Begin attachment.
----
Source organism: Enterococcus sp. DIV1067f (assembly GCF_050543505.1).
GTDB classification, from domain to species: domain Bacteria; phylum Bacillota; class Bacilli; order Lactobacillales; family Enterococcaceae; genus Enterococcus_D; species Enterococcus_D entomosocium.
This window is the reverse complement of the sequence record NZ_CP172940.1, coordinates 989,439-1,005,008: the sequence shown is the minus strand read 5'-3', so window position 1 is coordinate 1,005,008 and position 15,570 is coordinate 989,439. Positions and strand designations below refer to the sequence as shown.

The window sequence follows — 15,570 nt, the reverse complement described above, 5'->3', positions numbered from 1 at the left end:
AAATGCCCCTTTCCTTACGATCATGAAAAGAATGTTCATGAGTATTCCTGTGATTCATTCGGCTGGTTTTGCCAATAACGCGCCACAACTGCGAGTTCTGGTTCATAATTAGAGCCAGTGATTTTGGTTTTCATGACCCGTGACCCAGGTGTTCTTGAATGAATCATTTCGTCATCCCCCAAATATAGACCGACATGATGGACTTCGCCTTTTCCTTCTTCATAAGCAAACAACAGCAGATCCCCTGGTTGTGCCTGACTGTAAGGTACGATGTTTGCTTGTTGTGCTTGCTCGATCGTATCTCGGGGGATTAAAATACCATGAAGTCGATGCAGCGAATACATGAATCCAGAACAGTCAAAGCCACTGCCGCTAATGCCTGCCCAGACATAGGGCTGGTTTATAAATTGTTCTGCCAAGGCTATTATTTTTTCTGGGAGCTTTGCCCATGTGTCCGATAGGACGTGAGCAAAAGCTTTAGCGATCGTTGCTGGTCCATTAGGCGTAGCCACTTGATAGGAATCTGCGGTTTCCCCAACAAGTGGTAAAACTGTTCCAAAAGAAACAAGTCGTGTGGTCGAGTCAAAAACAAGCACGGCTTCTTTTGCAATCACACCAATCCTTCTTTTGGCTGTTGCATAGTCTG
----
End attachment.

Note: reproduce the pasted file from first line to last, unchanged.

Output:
Source organism: Enterococcus sp. DIV1067f (assembly GCF_050543505.1).
GTDB classification, from domain to species: domain Bacteria; phylum Bacillota; class Bacilli; order Lactobacillales; family Enterococcaceae; genus Enterococcus_D; species Enterococcus_D entomosocium.
This window is the reverse complement of the sequence record NZ_CP172940.1, coordinates 989,439-1,005,008: the sequence shown is the minus strand read 5'-3', so window position 1 is coordinate 1,005,008 and position 15,570 is coordinate 989,439. Positions and strand designations below refer to the sequence as shown.

The window sequence follows — 15,570 nt, the reverse complement described above, 5'->3', positions numbered from 1 at the left end:
AAATGCCCCTTTCCTTACGATCATGAAAAGAATGTTCATGAGTATTCCTGTGATTCATTCGGCTGGTTTTGCCAATAACGCGCCACAACTGCGAGTTCTGGTTCATAATTAGAGCCAGTGATTTTGGTTTTCATGACCCGTGACCCAGGTGTTCTTGAATGAATCATTTCGTCATCCCCCAAATATAGACCGACATGATGGACTTCGCCTTTTCCTTCTTCATAAGCAAACAACAGCAGATCCCCTGGTTGTGCCTGACTGTAAGGTACGATGTTTGCTTGTTGTGCTTGCTCGATCGTATCTCGGGGGATTAAAATACCATGAAGTCGATGCAGCGAATACATGAATCCAGAACAGTCAAAGCCACTGCCGCTAATGCCTGCCCAGACATAGGGCTGGTTTATAAATTGTTCTGCCAAGGCTATTATTTTTTCTGGGAGCTTTGCCCATGTGTCCGATAGGACGTGAGCAAAAGCTTTAGCGATCGTTGCTGGTCCATTAGGCGTAGCCACTTGATAGGAATCTGCGGTTTCCCCAACAAGTGGTAAAACTGTTCCAAAAGAAACAAGTCGTGTGGTCGAGTCAAAAACAAGCACGGCTTCTTTTGCAATCACACCAATCCTTCTTTTGGCTGTTGCATAGTCTG